Original poster for the movie that illustrates the beauty of the surroundings and the isolation of the protagonist. Interesting that the producers selected an image that did not display a single wolf. Fine film that should have made Charles Martin Smith a bigger draw as an actor.

That said, farmers and ranchers demand that these beasts be massacred off of “their” lands. And men-with-rifles (I will not grace these killers with the term “hunter” here) are only too willing to oblige. Out here in the mild Wild West, Idaho, and my own state of Washington are chomping at their bits to pull some triggers and eliminate a kissin’ cousin of man’s best friend.

Now, if only a Mowat or a Redford or a Smith would come along with a book or a record or a movie that would finally dispel the long-standing, oft-repeated rumor that Elvis is not now nor has he ever been a werewolf!


A sanctuary for displaced wolves

Then there is Wolf Haven International is a wolf sanctuary that has rescued and provided a lifetime home for over 180 displaced, captive-born animals since 1982. Guided walking tours offer visitors a rare, close-up view of wolves. The mission of Wolf Haven International is to “Conserve and protect wolves and their habitat.”

They rescue and provide sanctuary for displaced, captive-born wolves, offer educational programs about wolves and the value of all wildlife, promote wolf restoration in historic ranges, and work to protect our remaining wild wolves and their habitat.

Visitors can also follow a walking trail through beautiful native Mima Mound prairie and enjoy the native flowers, birds, butterflies that can be found there. Wolf Haven is located in South Puget Sound, between Portland, OR and Seattle, WA. Please call or check the website before coming to visit to ensure that Wolf Haven is open that day. Wolf Haven operates under a seasonal schedule. 4

Finally, I regularly post petitions to stop the slaughter of these canines on my Facebook page, Bleeding Heart Liberal Petitions. If hunting for them there is an issue, here are several sites ready for your signature:


Center for Biological Diversity

There are many more: go to your search engine and type in “save wolves petition” and sign as many as you can find. For the farmers and ranchers and canine-killers in Idaho, Oregon, Washington, and elsewhere, we need a little less action and a little more conversation, please.


FEATURED IMAGE: The beautiful photo of a cream-colored North American Wolf at the top of this page was taken by Joey Bordelon.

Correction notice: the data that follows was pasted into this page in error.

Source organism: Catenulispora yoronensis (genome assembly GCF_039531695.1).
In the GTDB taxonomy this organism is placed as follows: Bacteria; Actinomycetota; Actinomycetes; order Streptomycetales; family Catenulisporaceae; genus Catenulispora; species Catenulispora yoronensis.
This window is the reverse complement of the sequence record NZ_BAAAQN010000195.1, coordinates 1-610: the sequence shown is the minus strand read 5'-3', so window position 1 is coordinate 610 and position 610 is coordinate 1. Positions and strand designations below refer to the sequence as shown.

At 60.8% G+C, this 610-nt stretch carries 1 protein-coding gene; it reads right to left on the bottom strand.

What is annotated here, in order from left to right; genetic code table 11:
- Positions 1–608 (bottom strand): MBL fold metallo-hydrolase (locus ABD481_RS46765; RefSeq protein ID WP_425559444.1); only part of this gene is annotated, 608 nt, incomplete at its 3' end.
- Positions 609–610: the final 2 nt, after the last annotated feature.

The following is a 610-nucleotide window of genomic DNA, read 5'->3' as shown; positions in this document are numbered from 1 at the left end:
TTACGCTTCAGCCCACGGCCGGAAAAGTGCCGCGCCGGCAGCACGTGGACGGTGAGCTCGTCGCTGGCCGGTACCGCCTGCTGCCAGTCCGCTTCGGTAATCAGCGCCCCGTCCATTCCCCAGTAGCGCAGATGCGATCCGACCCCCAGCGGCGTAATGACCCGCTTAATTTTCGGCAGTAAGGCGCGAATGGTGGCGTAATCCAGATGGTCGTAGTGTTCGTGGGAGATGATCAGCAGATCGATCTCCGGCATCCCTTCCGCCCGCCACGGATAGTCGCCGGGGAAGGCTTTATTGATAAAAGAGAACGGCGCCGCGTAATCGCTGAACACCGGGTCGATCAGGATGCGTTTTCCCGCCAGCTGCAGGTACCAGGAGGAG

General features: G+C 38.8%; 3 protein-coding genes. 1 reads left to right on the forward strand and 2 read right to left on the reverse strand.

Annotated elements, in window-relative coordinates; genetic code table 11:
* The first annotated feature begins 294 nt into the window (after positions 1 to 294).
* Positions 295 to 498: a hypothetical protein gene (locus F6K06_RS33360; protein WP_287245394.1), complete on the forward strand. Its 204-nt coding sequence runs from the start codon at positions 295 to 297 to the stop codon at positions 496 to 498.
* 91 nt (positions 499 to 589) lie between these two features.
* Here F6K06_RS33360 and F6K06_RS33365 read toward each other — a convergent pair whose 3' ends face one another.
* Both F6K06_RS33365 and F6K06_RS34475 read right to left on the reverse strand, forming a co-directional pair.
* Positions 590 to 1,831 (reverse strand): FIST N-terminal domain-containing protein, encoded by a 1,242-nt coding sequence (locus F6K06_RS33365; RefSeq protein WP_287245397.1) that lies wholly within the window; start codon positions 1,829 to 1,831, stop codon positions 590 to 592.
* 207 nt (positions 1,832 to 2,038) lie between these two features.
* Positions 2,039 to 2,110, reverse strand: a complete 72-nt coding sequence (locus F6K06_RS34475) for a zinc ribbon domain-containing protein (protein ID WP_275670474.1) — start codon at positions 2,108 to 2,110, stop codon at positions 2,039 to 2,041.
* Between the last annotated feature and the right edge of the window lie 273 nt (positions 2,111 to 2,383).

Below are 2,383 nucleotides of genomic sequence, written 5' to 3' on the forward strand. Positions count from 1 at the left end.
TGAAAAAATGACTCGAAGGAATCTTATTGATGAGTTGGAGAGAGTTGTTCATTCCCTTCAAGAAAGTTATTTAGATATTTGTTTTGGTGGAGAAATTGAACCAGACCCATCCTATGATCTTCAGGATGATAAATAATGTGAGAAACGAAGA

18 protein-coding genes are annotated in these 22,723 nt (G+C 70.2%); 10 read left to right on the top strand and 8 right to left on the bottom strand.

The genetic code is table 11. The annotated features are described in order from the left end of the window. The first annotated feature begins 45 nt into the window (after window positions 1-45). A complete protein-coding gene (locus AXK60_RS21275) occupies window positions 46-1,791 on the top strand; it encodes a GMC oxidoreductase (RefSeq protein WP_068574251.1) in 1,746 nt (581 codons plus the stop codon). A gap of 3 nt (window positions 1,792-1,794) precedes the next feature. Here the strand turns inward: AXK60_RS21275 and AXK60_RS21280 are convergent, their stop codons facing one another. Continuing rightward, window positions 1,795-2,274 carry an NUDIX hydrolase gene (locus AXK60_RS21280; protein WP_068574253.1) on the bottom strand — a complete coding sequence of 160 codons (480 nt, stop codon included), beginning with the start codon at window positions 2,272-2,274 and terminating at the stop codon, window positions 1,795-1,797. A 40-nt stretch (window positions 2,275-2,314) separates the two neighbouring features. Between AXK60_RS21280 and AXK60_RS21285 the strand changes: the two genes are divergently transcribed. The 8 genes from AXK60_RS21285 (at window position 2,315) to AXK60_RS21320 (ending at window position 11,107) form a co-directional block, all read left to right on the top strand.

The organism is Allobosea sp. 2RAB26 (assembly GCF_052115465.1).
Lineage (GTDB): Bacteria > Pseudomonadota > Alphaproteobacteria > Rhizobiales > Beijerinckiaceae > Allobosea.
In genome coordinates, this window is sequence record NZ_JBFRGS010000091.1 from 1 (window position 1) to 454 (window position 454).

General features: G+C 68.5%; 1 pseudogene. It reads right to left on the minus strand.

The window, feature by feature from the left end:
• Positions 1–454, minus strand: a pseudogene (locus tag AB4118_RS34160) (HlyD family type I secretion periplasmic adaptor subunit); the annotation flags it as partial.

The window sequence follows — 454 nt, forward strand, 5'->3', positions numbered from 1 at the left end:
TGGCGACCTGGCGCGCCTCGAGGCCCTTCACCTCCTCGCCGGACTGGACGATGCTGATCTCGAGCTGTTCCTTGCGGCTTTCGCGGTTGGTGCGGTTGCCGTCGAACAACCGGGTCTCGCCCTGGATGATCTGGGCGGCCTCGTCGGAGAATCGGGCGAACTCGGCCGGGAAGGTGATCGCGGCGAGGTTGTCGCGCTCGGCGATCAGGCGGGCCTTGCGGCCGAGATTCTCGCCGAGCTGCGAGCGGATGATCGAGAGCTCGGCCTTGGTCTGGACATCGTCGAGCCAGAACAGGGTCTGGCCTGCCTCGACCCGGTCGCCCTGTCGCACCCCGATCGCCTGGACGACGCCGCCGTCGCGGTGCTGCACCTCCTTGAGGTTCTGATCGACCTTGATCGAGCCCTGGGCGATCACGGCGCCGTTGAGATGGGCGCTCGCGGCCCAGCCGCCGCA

1   This article was originally published in November 2014, except that it had the same URL as a previous article with a similar title, “the slaughter of the wolves – a little less action a little more conversation, please.” Because of this, few people have seen this complete article as the title and the URL took them to the older, deleted article. So, I stumbled over all of this earlier today, and reposting this as a ‘new’ essay now!

The parenthetical part of the original title is an allusion to the song A Little Less Conversation, a flop for Elvis Presley when first released as a single in 1968. In 2002, it was a worldwide hit, reaching #1 in at least nine countries. (It wasn’t played much on American pop music radio stations as it wasn’t hip-hop). The refrain goes, “A little less conversation, a little more action, please. All this conversation ain’t satisfactioning me.”

2   For the avid record collectors, neither of the albums above have much value as collectables, but the first pressing is a near ubiquitous yard sale find. The Columbia pressing, well, I almost never see that one. Still, if you hold out, visit enough garages, you will probably find them for a buck apiece . . .

3   Never Cry Wolf has remained in print in countries around the world; there are many more editions, many with fine cover art. But these are the earliest and the ones of interest to historians and collectors.

4   The text on Wolf Haven was lifted from their promotional literature. I visited the sanctuary once thirty years ago and was amazed by the inhabitants. The guide relayed interesting facts and stories about why wolves make less than perfect pets and explained the ring of missing bark around many trees in the wolves’ haven.


One Reply to “the slaughter of our wolves (a little less action, a little more conversation)”

Comments are closed.